One of the most powerful tools in the battle to improve cancer treatment is genomics, the study of complex sets of genomes and the role they play in cancer biology. Whilst genetics suggests how inherited traits are passed through the generations or arise through mutation, genomics can tell us how a cancer is likely to respond to treatment.
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Genomic studies and research are being used to develop clinically validated tests that provide the genomic profile of an individual's tumour. This helps to understand whether a patient is likely to benefit from and respond to cancer therapies such as chemotherapy, or whether he or she is more likely to experience a recurrence of their cancer.
Through the use of genomic tests that measure the activity of genes in cancers, useful additional information is obtained where there is uncertainty about the benefit of chemotherapy to help prevent the cancer returning.
A pioneer in genomic testing in breast cancer diagnostics is Genomic Health, founded in 2000 by Randy Scott. Inspired by a friend’s cancer diagnosis, Scott set himself the goal of developing high-value diagnostics to enable more personalised cancer treatment decisions, based on the genomic activity within a patient’s individual tumour.
By 2001, Genomic Health had completed proof-of-concept studies showing that their gene expression tests could be carried out routinely on available tumour tissues. The company opened its worldwide headquarters in Redwood City, California and over the following years the Oncotype DX Breast Recurrence Score® test was introduced into clinical practice in the USA. By 2009 it had been used for over 100,000 breast cancer patients worldwide. In the years after the introduction of the Oncotype DX®test, Genomic Health developed other genomic tests for use in colon cancer and prostate cancer.
The Oncotype DX Breast Recurrence Score
The Oncotype DX Breast Recurrence Score® test was introduced into clinical practice in the UK in 2010 and recommended by the UK’s National Institute for Health and Care Excellence (NICE) in 2013. The Oncotype DX test was approved for funding on the NHS in 2015 and it is now established in UK clinical practice as standard care for patients with lymph node-negative early breast cancer, with whom the benefit of chemotherapy is uncertain (intermediate risk of recurrence of disease). In 2018, NICE renewed its recommendation of the Oncotype DXtest for use in clinical practice to guide chemotherapy treatment decisions, expanding its recommendation from lymph node-negative patients only to include patients with micrometastases, where very small cancer cell deposits have spread to the lymph node (larger than 0.2 mm but no bigger than 2mm)a. The test is unfortunately not yet routinely funded on the NHS for patients diagnosed with lymph node positive breast cancer (cancer cell deposits in 1-3 lymph nodes), but it is available in private practice and funded by all major private health insurers.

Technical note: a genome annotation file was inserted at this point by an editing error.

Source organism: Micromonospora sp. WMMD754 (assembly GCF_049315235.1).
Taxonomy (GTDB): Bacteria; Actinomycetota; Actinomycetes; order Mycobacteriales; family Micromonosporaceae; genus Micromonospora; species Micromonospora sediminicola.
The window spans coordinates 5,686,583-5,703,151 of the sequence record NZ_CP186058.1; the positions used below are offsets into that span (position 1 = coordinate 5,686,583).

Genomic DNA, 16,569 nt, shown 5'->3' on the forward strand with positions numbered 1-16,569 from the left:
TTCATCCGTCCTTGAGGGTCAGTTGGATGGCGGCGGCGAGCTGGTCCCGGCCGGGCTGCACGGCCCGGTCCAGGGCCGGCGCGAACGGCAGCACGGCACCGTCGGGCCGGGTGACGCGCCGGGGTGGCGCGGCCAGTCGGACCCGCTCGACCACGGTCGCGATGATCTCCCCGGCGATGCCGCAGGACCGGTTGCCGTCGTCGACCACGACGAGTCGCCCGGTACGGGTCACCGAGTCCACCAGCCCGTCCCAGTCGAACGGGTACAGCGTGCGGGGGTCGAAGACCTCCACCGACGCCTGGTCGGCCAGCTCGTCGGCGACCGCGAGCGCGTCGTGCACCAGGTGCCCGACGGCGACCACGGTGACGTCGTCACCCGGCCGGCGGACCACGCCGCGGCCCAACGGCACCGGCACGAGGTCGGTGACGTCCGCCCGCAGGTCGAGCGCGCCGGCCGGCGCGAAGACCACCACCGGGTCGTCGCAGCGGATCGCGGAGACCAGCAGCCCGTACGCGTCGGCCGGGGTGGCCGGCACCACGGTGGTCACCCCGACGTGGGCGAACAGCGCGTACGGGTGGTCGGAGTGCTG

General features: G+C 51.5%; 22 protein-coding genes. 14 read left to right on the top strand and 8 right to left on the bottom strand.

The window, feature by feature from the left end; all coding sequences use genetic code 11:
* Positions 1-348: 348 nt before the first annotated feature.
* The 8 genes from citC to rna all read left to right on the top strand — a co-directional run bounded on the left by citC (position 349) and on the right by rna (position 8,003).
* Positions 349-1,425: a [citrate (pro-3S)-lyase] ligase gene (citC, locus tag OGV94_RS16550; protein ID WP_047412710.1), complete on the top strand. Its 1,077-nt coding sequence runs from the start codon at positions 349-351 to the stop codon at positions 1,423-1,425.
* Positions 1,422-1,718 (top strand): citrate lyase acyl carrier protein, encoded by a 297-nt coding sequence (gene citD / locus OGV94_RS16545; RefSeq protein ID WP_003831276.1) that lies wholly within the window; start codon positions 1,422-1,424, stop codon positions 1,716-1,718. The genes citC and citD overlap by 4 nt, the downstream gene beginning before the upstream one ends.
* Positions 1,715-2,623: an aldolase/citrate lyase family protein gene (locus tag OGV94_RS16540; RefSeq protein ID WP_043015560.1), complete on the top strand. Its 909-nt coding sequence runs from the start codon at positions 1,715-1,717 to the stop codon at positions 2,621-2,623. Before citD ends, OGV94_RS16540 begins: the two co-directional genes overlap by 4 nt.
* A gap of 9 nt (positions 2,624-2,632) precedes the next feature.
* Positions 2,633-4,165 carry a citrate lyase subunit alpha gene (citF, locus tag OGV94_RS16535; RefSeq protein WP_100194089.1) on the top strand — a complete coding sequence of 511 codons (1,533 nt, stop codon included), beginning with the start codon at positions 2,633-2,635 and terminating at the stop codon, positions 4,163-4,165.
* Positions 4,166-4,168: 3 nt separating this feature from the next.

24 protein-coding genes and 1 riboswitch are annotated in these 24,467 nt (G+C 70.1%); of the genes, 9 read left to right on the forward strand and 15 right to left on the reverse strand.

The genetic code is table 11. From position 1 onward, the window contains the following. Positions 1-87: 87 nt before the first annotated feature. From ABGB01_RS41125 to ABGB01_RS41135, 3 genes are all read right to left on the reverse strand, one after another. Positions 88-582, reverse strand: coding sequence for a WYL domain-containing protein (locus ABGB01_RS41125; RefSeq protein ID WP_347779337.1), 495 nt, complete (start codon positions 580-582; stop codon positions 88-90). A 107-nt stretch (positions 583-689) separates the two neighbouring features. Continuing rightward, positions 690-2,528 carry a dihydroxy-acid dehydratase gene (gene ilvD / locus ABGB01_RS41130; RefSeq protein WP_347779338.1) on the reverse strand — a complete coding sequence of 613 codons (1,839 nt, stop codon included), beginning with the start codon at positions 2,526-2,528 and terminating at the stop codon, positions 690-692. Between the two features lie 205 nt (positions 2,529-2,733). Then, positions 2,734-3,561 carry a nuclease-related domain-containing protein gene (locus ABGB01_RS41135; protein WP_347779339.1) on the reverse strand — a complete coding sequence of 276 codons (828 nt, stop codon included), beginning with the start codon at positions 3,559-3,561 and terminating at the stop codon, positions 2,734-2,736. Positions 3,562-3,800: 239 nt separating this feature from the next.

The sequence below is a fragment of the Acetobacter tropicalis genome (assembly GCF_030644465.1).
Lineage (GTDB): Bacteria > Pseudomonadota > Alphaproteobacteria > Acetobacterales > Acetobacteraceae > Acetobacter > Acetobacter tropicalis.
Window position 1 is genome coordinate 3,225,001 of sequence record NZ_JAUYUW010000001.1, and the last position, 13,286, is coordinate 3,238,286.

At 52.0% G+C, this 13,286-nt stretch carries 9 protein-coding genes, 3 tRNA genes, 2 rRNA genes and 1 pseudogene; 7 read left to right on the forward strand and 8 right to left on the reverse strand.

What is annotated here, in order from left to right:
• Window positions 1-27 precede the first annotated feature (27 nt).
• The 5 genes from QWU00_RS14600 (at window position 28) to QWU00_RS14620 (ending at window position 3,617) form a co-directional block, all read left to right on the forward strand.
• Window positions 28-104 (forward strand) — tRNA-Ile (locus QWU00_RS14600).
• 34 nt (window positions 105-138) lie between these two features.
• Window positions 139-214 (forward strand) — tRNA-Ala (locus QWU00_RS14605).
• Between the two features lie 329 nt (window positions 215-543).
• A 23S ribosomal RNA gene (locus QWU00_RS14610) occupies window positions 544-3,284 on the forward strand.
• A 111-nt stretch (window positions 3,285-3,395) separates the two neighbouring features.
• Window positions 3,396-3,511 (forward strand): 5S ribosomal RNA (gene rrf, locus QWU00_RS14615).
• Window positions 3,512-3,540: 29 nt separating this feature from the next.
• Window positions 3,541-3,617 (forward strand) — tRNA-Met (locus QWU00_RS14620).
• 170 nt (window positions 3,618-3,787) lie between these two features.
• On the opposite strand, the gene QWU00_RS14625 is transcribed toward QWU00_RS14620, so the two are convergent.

The Oncotype DX test is the only test that provides specific information about whether a group of patients will or won’t respond to chemotherapy, correctly identifying both the important minority of early-stage breast cancer patients who will receive substantial treatment benefit and the majority of patients who will not benefit from chemotherapy. The Oncotype DX test is unique in having been validated in multiple clinical trials and more than 1 million people have benefitted from the test worldwide.
Genomic Health now delivers over 500 Oncotype DX Recurrence Score®results per day to more than 90 countries through a centralised clinical laboratory.
The company is applying its state-of-the-art scientific and commercial expertise and infrastructure to translate significant amounts of genomic data into clinically actionable results for treatment planning throughout the cancer patient's journey, from diagnosis to treatment selection and monitoring.
a.© NICE 2018 Tumour profiling tests to guide adjuvant chemotherapy decisions in early breast cancer. Available from https://www.nice.org.uk/guidance/dg34
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